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A riff on git: show all changed files between two commits: I want a listing of all files that have been changed between two commits, even if they are now the same (ie, changed and then changed back).

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7 Answers 7

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This is the best I could come up with:

git log --name-only --pretty=oneline --full-index HEAD^^..HEAD | grep -vE '^[0-9a-f]{40} ' | sort | uniq

Replace HEAD^^ and HEAD with the commits you want to compare.

My attempt uses git log with --name-only to list all files of each commit between the specified ones. --pretty=oneline makes the part above the file listing consist only of the commit SHA and message title. --full-index makes the SHA be the full 40 characters. grep filters out anything looking like a SHA followed by a space. Unless you have files beginning with a SHA followed by a space, the result should be accurate.

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  • When I run that command against HEAD^ and HEAD, I get a list of what looks like every single file in the repository; even those that haven't changed. Jun 30, 2010 at 6:34
  • My bad, the format is "<commit1>..<commit2>" instead of "<commit1> <commit2>".
    – igorw
    Jun 30, 2010 at 13:54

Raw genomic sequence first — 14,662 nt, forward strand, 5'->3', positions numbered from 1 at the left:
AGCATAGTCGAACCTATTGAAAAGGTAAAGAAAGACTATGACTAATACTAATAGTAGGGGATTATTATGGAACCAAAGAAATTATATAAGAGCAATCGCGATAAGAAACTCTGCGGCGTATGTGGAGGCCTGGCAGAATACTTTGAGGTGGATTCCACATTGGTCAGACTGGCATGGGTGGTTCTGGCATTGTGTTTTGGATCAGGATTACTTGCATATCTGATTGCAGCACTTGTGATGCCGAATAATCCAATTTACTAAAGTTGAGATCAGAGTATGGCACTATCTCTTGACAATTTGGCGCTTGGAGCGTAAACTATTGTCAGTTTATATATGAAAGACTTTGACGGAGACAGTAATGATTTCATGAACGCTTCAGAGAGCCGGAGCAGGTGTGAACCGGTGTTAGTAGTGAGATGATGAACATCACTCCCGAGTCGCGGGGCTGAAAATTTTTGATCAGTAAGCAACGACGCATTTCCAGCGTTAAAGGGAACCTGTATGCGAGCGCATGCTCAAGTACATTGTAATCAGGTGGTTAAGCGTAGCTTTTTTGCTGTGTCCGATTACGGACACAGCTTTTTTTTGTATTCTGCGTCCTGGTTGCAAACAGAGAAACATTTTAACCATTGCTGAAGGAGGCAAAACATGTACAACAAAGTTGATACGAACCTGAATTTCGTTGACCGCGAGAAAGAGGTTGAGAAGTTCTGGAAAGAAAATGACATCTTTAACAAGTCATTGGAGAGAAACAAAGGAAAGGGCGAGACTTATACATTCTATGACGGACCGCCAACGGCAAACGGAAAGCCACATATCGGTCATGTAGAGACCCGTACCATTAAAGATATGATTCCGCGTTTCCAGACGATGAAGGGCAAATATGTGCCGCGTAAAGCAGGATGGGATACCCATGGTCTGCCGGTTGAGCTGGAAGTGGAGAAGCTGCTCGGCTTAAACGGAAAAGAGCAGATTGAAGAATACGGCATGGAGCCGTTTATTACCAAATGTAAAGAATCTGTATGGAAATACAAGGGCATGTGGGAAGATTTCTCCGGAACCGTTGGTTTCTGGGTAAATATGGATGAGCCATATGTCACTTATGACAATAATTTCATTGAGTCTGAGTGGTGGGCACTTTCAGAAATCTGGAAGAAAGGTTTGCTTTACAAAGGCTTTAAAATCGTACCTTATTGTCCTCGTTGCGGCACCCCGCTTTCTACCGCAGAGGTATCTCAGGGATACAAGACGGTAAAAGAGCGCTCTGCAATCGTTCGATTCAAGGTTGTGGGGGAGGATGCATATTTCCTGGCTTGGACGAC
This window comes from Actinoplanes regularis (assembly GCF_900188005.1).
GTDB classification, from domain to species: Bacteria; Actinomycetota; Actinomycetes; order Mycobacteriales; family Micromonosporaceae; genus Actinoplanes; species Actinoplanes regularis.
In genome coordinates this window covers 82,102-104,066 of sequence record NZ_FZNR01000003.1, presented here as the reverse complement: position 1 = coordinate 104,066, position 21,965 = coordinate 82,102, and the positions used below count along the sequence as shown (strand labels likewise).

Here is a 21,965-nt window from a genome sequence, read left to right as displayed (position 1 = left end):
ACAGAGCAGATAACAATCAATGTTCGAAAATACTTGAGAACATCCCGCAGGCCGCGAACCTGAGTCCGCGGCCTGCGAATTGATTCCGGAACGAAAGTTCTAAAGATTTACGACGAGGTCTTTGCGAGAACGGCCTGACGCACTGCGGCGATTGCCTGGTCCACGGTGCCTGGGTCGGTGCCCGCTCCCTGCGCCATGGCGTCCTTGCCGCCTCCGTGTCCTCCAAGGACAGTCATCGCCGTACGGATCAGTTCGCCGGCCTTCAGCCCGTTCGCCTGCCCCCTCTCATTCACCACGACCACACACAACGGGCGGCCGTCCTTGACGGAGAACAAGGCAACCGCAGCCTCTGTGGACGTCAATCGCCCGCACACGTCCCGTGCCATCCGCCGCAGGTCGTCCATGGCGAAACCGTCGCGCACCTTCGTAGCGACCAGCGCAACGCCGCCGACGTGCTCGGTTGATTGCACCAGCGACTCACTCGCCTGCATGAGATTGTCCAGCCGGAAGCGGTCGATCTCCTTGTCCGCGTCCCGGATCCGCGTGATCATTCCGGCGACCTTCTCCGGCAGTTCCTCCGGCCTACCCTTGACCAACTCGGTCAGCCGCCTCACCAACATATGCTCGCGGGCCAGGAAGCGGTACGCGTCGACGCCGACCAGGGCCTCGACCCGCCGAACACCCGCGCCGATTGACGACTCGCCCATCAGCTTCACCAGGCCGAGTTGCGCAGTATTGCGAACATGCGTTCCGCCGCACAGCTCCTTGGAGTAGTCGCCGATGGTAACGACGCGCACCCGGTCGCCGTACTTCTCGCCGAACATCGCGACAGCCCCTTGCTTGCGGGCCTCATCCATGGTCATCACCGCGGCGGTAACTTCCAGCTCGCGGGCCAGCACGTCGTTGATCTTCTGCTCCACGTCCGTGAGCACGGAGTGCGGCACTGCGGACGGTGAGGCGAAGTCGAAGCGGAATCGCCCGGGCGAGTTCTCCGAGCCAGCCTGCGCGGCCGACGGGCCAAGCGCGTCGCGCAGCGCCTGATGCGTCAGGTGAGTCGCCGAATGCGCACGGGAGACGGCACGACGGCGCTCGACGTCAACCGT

• Thanks, a little awkward but it will do.
    – Andrew
    Jul 1, 2010 at 17:39
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    Definitely awkward. I had to put 3 dots between the commit SHAs (not 2 as shown) to get it to work. I think Bryce's answer is simpler (i.e. using --stat on git diff command) and it provides a little more information (summary of number of files changed plus number of lines changed in each file). Jul 27, 2015 at 20:53
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I think this command is your answer:

git diff --stat abc123 xyz123  # where abc123 and xyz123 are SHA1 hashes of commit objects

Straight from the git community book:

If you don't want to see the whole patch, you can add the '--stat' option, which will limit the output to the files that have changed along with a little text graph depicting how many lines changed in each file.

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  • 4
    More specifically, git diff --stat <commit1> <commit2>. Jun 30, 2010 at 6:35
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    No, this is exactly not what he wanted. Git diff does a direct diff between the trees, it does not consider the commits. If you create a new file with contents "A", then change the contents to "B", then change them back to "A", git diff --stat HEAD^^ HEAD will give you a blank output.
    – igorw
    Jun 30, 2010 at 13:57
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    git diff --name-only is probably better than git diff --stat but as pointed out git diff isn't doing what the OP wanted.
    – nnutter
    Nov 17, 2014 at 16:13
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If just want to see the file names where commit b is chronologically after a:

git diff <a commit sha1>...<b commit sha2> --name-only # b is after a in time

If you want to see all the file names and what was changed from commit a to commit b then drop the last argument.